Typically, if soil gets much attention from the general public, it is simply for how well (or poorly) plants grow in it. Soil science—an incredibly rich, complex, and multifaceted academic discipline—has long recognized that Earth’s soils are a dynamic interaction of physical, chemical, and biological properties.
Our understanding and thinking continues to change. Farmers, conservationists, scientists, and others fascinated by soils have started pushing us all to ask questions about what lives in the soil. For the first time, there is a nationwide conversation about the paramount importance of soil biology.
It turns out this biology question is key to many environmental and economic questions of our time. Increasingly, we understand that healthy soils are productive and resilient, ultimately sustaining abundant crops with fewer costly inputs down the road. For reasons that we are just beginning to understand, the biology of certain soils can also suppress plant diseases, much in the same way a healthy gut biome in people might help prevent human diseases. There’s also mounting evidence that we can harness the incredible root systems of plants and their microbial allies to store vast quantities of atmospheric carbon dioxide in Earth’s soils at rates that could help offset human-generated greenhouse gas. And, as we continue to face a striking global loss of wild plants and animals, we are becoming more aware that soil is part of the fundamental ecology of all species—it provides a living platform for tigers and crickets, bacteria and bees, oaks and wildflowers, as well as the minerals that build not only the cells of those species but also our own.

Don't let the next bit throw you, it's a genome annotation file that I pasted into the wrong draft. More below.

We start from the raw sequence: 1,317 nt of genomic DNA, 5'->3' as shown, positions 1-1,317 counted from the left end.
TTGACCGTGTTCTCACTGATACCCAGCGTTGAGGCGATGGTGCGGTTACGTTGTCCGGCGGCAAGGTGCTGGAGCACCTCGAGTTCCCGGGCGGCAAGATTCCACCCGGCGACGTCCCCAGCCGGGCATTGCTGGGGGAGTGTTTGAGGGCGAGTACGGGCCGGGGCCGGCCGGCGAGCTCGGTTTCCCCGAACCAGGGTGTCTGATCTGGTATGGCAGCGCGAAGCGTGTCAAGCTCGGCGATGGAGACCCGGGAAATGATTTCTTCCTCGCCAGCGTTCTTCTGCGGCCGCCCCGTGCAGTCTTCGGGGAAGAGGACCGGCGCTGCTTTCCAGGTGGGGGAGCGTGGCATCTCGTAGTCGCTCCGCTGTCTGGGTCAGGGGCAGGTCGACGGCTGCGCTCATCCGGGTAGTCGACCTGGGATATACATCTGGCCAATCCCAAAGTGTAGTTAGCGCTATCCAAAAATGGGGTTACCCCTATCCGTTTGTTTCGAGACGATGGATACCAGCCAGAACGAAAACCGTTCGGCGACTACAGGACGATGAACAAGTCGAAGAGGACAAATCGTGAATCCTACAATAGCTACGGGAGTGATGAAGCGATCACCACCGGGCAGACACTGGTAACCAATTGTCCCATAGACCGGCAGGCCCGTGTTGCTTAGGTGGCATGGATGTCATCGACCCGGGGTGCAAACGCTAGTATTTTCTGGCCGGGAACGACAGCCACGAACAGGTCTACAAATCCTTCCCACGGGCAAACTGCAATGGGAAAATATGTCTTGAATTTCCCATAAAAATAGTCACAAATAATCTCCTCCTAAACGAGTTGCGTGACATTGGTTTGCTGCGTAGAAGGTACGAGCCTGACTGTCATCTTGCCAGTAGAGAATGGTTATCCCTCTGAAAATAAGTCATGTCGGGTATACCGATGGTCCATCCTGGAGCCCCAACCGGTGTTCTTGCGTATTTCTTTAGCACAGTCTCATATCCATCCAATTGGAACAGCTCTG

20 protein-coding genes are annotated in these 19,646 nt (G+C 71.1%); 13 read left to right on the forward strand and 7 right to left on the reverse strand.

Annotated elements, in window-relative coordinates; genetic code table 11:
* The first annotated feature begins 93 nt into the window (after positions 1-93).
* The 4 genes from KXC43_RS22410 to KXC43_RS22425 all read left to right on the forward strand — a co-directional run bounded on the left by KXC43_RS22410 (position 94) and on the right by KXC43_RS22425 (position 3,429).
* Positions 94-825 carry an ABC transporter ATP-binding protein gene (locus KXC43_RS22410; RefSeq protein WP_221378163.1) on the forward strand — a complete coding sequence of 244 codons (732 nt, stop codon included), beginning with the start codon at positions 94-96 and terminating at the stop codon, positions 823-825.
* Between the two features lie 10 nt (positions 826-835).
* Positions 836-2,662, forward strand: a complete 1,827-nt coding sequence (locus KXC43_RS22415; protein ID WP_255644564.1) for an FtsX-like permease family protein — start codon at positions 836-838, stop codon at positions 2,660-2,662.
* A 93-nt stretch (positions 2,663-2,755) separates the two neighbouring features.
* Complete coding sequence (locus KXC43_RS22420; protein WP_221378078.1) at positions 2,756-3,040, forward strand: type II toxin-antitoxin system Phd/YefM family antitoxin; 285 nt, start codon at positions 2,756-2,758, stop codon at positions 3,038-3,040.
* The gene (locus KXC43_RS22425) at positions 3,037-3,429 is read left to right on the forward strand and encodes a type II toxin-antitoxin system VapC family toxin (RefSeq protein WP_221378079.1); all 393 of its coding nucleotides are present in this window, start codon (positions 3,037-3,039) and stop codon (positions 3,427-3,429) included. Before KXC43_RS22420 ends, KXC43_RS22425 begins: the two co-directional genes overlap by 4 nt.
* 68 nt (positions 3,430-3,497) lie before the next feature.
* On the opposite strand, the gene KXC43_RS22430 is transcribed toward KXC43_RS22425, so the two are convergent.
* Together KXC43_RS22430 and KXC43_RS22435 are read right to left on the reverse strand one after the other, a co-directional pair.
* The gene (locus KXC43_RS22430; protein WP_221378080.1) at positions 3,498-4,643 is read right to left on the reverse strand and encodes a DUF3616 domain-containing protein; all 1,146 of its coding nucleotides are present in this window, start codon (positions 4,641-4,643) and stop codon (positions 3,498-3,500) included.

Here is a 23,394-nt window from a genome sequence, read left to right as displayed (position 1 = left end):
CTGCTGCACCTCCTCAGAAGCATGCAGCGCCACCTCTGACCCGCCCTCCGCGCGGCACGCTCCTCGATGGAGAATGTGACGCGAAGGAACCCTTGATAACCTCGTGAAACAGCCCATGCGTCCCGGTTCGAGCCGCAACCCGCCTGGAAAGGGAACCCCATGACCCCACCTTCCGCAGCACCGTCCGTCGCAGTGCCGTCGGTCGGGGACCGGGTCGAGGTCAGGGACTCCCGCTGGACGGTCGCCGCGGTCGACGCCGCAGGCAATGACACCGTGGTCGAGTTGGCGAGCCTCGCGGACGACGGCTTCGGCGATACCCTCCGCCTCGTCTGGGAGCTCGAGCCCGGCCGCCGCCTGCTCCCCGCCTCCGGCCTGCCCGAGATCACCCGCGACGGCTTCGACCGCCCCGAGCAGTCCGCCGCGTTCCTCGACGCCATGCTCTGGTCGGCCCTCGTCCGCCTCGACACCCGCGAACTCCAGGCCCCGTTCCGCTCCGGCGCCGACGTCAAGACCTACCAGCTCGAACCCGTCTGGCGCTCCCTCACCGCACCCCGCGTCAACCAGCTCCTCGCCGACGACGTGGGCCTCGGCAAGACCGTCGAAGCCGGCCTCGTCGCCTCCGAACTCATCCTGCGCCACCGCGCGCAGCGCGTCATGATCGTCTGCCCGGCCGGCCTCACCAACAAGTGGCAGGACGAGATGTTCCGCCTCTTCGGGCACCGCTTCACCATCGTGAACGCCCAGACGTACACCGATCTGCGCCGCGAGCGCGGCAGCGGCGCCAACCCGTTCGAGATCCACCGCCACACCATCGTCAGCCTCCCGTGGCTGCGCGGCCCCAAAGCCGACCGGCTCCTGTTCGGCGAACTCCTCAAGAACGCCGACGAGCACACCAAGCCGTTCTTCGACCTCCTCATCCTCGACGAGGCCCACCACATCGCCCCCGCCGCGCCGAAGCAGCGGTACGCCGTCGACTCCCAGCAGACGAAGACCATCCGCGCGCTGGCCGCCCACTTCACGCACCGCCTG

These guidelines are our addition to the discussion on soil biology. It is impossible to tell the story of every living species connected to the ground beneath us. With that in mind, we have focused this guide on the diverse, often overlooked, and essential living species that we know best: the major invertebrates (macrofauna and mesofauna) found in temperate agricultural soils. There is a focus on North America in the groups of organisms and the soil health practices that are covered, but many groups are present in these soil types around the world, and the same management principles apply. Larger soil animals, such as ground beetles, woodlice, and springtails, and their many companions, have received less attention than soil microbes in recent years. We hope this publication helps fill that gap in our understanding and appreciation of the life in the soil.
For further assessment of the presence of predatory organisms in the field, please refer to our Soil Scouting Guide.